We have been speaking to clients and candidates across the market and are seeing a number of organisations either halting or substantially reducing, their hiring in the graduate space due to the Coronavirus Pandemic. This is an alarming trend. Graduate Programmes are vital for many organisations, as they provide a future generation of talent and not hiring in this space could present longer term challenges. They also have a huge impact on employer brand, especially if they are delivered successfully. They offer a fresh perspective and innovative ideas which, in turn, allows organisations to grow and thrive.
With this in mind, we have spoken to three Early Careers Specialists to gather their insights into how businesses can address the challenges around delivering Graduate Programmes in the current market.
We have spoken to 2 consultants, Jessica Jones (see below) and Samantha Ridgewell to get a holistic overview of their approach and potential solutions. Additionally, we have a deep focus interview with Kimberley Rowling, Graduate Programme Manager for the BT Group to get insight to what she is driving internally within BT.
Below we hear from Jessica Jones, Director of Human Resources at Jessica Jones Consulting
Jessica is seasoned HR Professional with experience across the investment banking industry, retail finance, technology and pharma. She has 20 years’ experience focusing on developing and engaging Talent, including Early Careers. She is genuinely passionate about talent, and Early Careers in particular.
She believes that in the last 3+ years there has been a strong need to move online with graduate engagement initiatives, programme delivery and training alike. The Coronavirus pandemic has expedited this shift, meaning some organisations have been on the back foot with technology and the necessary internal skills to deliver programmes in this way.
Jessica believes there are some key elements that will ensure success in delivering a Graduate Programme in the current market:
The organisation will need leadership that embraces remote training. Leaders must believe in the product and see it as an opportunity to drive the talent agenda in an innovative way.
“Successful grad programs present a strong and consistent brand message, irrespective of market conditions”.
Larger organisations will be able to utilise in house Talent Teams, but if you are smaller there are many external providers and consultants that will be able to design and deliver remote programs, upskill internal teams and support organisations in making this shift.
Jessica believes that the content of the Graduate Programme doesn’t necessarily have to change dramatically but as there will be a shift to online, organisations will need to upskill their Talent Managers or Graduate Program Managers to deliver online training in an engaging way.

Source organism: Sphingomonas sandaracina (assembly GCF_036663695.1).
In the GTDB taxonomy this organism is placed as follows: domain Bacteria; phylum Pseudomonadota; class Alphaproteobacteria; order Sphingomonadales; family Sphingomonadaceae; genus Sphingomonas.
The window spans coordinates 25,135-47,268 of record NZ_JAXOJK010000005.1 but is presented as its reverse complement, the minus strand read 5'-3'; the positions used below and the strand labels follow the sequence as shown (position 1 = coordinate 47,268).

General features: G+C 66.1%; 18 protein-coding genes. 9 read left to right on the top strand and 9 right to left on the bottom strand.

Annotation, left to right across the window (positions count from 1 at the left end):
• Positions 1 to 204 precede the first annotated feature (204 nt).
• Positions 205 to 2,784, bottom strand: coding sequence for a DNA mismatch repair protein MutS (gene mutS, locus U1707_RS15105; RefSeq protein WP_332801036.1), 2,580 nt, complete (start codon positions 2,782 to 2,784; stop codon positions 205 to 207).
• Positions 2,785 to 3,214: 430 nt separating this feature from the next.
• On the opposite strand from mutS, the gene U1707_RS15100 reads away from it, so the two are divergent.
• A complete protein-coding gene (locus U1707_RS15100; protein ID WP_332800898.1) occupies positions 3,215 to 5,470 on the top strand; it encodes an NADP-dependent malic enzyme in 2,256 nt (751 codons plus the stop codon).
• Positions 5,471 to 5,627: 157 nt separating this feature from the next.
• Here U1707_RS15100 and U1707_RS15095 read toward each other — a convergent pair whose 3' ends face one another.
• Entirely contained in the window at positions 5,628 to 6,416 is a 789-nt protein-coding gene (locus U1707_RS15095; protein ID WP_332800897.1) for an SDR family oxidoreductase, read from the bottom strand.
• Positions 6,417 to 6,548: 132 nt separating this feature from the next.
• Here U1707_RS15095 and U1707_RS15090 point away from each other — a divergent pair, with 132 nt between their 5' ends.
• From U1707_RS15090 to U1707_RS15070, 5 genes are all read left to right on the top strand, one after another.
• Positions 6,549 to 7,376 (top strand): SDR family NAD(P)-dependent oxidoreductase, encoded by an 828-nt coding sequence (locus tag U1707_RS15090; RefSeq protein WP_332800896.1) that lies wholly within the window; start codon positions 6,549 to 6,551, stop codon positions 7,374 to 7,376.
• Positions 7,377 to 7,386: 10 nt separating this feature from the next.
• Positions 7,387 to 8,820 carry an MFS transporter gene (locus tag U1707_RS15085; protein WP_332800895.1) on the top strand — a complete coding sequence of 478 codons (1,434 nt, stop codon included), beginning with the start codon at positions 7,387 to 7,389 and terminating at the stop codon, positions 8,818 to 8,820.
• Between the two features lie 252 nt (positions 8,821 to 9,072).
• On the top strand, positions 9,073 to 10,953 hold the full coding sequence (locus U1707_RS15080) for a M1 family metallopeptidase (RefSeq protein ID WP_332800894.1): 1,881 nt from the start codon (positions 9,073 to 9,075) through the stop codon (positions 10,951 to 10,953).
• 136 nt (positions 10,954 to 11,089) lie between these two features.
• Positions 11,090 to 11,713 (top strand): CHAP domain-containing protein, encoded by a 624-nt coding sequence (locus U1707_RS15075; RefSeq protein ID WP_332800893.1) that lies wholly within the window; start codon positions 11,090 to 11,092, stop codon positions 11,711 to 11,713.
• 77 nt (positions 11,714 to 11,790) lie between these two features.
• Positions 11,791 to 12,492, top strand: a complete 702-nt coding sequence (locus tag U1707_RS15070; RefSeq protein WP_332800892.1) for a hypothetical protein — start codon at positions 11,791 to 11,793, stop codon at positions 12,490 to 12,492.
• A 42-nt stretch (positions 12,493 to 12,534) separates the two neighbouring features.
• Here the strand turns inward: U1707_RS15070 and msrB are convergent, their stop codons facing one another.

“The delivery of the training will need to be adapted to reflect your audience. Short sharp content training for Graduates will be key to some organisations especially when looking at the younger tech savvy generation.”
This generation is high touch and high tech, meaning organisations need to remember the personal touch and how they support their new hires in building relationships and strong networks.
“Organisations will need data to be able to adjust and pivot in the current market.”
Data will provide organisations with information on their new Graduates, including their mindset, motivations and engagement levels. This will ensure you can tailor your Graduate Programmes and ensure success in a remote environment.
Diversity and Inclusion
Diversity and Inclusion is very topical right now. So should organisations refocus on this for their Graduate Programmes after the recruitment piece?
“Inclusion is vital for any organisation, and strong inclusion methodologies will support diversity. But organisations shouldn’t be complacent. This is topical and we are all still learning. You will need to have a strong handle on your data to look at interventions to put into play”.
Jessica advised that the data should stem from the beginning of the process from recruitment, onboarding through to 30 – 60-90-day plans.
“If you take it back to the recruitment and assessment processes these should identify the motivations and needs of the graduates so you can tailor the training and ensure all employees are engaged and feel included”.
Big thank you to Jessica for sharing her hints and tips for making your Graduate Programme a success in a virtual world.
Principal Consultant - HR & Talent Management Recruitment
t: +44 (0)20 7422 9035
Other articles in this series:
- "Early Careers are vital to the future of a business". Click here to hear from Kimberly Rowling, Graduate Programme Manager at BT Group.
- "Don't abandon Early Careers - evolve and adapt!" Click here to hear from Samantha Ridgewell, Managing Director at Empower Development.